7. Read a book (or blog).

              The things we read are like food to our brain. If you are out of ideas, it’s time to feed your brain with great materials.

              Here’s a list of 40 books you can start off with. Stock your browser with only the feeds of high quality blogs, such as Lifehack.org, DumbLittleMan, Seth Godin’s Blog, Tim Ferris’ Blog, Zen Habits or The Personal Excellence Blog.

              Check out the best selling books; those are generally packed with great wisdom.

              8. Have a quick nap.

              If you are at home, take a quick nap for about 20-30 minutes. This clears up your mind and gives you a quick boost. Nothing quite like starting off on a fresh start after catching up on sleep.

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              9. Remember why you are doing this.

              Sometimes we lose sight of why we do what we do, and after a while we become jaded. A quick refresher on why you even started on this project will help.

              What were you thinking when you thought of doing this? Retrace your thoughts back to that moment. Recall why you are doing this. Then reconnect with your muse.

              10. Find some competition.

              Nothing quite like healthy competition to spur us forward. If you are out of ideas, then check up on what people are doing in your space.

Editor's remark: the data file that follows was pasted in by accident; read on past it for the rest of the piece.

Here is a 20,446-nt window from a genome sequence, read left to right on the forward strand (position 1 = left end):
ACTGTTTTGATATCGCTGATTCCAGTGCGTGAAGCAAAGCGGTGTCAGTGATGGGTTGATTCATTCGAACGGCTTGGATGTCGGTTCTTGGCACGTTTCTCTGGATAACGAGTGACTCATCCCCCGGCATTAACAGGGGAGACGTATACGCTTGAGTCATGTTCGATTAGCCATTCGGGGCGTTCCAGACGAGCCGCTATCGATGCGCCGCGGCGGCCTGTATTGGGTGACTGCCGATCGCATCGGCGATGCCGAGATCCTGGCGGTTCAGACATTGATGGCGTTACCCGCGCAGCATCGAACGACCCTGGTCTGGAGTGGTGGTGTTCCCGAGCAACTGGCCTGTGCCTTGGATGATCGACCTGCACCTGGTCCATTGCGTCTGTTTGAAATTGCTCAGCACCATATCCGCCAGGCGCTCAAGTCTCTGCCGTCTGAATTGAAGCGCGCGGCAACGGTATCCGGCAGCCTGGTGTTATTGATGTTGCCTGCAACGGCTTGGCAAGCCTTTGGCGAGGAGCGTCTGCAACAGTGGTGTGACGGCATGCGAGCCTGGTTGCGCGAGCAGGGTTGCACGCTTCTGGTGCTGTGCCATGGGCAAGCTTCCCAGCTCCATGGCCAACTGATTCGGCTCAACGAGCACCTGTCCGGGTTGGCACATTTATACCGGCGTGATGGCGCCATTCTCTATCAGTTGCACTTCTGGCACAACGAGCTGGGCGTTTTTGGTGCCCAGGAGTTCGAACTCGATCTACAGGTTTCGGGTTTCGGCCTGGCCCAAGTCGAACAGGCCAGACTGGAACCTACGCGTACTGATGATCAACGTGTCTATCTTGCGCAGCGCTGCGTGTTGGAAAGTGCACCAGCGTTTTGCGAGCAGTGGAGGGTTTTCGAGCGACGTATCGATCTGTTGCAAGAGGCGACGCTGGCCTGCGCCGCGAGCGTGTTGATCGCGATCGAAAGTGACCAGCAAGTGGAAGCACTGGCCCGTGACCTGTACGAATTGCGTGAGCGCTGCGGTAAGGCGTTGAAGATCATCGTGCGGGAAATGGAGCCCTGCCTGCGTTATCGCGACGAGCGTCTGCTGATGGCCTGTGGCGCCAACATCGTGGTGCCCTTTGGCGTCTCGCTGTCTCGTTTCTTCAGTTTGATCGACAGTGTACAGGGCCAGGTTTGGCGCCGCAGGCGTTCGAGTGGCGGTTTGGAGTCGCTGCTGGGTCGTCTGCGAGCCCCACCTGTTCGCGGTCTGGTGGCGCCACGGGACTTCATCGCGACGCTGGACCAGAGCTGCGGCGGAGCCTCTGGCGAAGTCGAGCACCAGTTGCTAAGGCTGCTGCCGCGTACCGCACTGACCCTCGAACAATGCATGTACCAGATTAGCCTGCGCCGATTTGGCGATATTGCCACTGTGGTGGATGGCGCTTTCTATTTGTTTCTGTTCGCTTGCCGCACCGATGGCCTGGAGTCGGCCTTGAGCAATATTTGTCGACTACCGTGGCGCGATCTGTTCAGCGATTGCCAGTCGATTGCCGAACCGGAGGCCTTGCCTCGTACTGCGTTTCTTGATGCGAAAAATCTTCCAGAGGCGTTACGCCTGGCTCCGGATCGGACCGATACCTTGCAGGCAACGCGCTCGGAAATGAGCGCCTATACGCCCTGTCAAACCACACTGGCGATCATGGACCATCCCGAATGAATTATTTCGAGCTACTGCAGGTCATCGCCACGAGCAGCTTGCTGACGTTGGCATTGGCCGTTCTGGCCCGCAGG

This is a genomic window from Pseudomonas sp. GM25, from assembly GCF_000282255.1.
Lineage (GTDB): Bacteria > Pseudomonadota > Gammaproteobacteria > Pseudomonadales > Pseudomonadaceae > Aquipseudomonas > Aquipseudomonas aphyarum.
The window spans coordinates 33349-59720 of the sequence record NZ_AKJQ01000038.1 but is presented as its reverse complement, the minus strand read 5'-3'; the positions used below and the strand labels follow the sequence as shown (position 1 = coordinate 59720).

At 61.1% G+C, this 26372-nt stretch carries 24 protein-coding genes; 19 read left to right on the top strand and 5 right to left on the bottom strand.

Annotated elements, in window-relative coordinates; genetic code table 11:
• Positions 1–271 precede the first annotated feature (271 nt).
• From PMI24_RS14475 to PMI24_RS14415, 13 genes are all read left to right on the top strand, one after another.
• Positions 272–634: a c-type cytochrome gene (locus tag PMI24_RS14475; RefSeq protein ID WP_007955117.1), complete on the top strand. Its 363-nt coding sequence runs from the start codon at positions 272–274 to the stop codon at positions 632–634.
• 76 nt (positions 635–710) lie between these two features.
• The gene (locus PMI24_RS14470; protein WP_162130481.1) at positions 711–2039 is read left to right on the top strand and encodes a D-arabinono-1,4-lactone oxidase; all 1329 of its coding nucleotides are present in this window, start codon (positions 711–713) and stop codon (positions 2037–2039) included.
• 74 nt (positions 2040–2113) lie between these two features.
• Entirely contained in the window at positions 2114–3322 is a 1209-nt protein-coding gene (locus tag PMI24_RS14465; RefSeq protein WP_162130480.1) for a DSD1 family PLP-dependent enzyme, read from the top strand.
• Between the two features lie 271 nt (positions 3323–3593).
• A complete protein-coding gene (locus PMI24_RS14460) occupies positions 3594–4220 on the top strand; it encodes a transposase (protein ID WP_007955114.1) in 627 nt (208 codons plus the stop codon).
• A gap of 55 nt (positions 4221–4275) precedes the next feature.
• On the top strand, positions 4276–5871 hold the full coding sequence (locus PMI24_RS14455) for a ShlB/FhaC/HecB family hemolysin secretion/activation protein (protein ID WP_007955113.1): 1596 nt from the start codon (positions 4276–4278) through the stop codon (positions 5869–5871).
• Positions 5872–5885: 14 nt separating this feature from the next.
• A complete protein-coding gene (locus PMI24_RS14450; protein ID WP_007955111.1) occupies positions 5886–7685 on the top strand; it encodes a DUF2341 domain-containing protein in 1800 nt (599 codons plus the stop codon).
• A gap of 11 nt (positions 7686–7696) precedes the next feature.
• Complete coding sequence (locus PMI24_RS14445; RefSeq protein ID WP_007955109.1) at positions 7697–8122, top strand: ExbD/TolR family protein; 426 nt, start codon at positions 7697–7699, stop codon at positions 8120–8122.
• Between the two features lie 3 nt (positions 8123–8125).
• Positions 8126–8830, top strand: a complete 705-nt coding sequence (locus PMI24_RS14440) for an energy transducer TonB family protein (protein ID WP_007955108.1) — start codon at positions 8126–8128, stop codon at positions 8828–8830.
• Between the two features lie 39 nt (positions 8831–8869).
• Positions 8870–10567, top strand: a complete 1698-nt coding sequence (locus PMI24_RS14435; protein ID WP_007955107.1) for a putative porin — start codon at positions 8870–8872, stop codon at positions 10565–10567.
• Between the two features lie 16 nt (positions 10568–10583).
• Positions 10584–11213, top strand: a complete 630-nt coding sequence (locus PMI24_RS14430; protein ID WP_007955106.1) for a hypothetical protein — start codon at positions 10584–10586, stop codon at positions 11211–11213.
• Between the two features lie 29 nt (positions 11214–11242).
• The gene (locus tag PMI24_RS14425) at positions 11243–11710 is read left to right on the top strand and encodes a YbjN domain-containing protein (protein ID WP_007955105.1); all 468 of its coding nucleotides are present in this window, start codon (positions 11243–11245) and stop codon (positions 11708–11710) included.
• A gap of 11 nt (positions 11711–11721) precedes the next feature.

Colleagues at work, competitors in the industry, competitors’ products and websites, networking conventions.. you get the drill.

              11. Go exercise.

              Since you are not making headway at work, might as well spend the time shaping yourself up.

              Sometimes we work so much that we neglect our health and fitness. Go jog, swim, cycle, whichever exercise you prefer.

              As you improve your physical health, your mental health will improve, too. The different facets of ourselves are all interlinked.

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              Here’re 15 Tips to Restart the Exercise Habit (and How to Keep It).

              12. Take a good break.

              Ruts are usually signs that you have been working too long and too hard. It’s time to get a break.

              Beyond the quick tips above, arrange for a 1-day or 2-days of break from your work. Don’t check your (work) emails or do anything work-related. Relax and do your favorite activities. You will return to your work recharged and ready to start.

              Contrary to popular belief, the world will not end from taking a break from your work. In fact, you will be much more ready to make an impact after proper rest. My best ideas and inspiration always hit me whenever I’m away from my work.

              Take a look at this to learn the importance of rest: The Importance of Scheduling Downtime

              More Resources About Getting out of a Rut

              Featured photo credit: Joshua Earle via unsplash.com